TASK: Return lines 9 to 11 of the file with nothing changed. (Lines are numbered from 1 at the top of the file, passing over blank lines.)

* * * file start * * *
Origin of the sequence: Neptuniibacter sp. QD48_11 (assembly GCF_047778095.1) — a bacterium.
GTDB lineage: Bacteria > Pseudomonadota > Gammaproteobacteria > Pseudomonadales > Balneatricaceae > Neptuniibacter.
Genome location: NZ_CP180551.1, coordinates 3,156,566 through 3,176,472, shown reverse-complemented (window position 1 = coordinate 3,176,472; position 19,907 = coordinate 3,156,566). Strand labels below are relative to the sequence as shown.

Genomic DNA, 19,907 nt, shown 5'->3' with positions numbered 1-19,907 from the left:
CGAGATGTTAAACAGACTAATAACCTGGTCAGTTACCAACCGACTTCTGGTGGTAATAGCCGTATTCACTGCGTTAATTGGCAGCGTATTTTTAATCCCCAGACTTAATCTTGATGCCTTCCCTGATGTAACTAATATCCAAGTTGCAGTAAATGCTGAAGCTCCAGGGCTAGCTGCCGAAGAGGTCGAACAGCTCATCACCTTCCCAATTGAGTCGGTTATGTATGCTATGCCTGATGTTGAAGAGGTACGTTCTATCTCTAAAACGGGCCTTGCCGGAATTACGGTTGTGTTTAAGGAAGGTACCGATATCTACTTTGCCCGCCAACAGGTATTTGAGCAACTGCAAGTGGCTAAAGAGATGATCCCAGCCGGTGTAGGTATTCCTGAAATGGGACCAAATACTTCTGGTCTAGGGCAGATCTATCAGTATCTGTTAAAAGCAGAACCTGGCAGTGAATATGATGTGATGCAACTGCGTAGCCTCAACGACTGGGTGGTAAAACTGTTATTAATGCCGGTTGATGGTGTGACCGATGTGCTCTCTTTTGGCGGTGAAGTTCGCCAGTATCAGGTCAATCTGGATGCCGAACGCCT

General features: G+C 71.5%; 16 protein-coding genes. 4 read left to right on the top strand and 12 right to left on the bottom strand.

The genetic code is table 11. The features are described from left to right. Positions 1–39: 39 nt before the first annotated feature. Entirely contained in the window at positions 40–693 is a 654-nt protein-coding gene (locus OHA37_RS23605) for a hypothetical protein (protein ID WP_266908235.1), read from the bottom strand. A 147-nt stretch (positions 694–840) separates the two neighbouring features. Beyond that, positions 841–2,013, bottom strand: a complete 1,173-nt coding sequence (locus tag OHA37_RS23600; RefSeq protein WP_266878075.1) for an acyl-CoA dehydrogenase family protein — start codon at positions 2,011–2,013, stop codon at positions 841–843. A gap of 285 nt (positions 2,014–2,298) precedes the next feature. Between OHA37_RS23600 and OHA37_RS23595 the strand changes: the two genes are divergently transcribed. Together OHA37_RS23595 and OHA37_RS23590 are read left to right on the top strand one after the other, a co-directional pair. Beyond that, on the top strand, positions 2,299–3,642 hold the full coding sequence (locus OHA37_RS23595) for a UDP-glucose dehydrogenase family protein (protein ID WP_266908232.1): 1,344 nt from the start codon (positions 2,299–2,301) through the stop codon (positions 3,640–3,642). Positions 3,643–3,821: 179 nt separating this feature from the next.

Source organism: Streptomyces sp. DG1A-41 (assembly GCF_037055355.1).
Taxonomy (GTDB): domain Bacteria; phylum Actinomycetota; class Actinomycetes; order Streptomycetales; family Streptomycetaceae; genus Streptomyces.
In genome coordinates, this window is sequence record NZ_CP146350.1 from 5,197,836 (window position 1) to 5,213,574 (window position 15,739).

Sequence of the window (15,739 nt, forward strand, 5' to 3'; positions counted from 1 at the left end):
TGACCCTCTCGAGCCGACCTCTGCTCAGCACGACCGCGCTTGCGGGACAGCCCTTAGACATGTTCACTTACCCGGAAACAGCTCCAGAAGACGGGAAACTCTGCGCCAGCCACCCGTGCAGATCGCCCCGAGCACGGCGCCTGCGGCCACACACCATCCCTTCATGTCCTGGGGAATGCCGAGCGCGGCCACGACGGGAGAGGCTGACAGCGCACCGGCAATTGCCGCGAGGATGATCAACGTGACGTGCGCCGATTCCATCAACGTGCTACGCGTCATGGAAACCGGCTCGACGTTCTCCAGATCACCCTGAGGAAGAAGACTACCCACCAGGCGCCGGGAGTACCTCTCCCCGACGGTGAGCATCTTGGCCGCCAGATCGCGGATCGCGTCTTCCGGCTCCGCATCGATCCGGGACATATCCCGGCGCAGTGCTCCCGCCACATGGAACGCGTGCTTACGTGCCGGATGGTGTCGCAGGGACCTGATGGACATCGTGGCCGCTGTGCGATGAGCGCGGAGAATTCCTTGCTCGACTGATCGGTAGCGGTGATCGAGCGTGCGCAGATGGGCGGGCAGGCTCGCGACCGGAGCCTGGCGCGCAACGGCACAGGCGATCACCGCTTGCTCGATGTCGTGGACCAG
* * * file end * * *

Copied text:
Taxonomy (GTDB): domain Bacteria; phylum Actinomycetota; class Actinomycetes; order Streptomycetales; family Streptomycetaceae; genus Streptomyces.
In genome coordinates, this window is sequence record NZ_CP146350.1 from 5,197,836 (window position 1) to 5,213,574 (window position 15,739).

Sequence of the window (15,739 nt, forward strand, 5' to 3'; positions counted from 1 at the left end):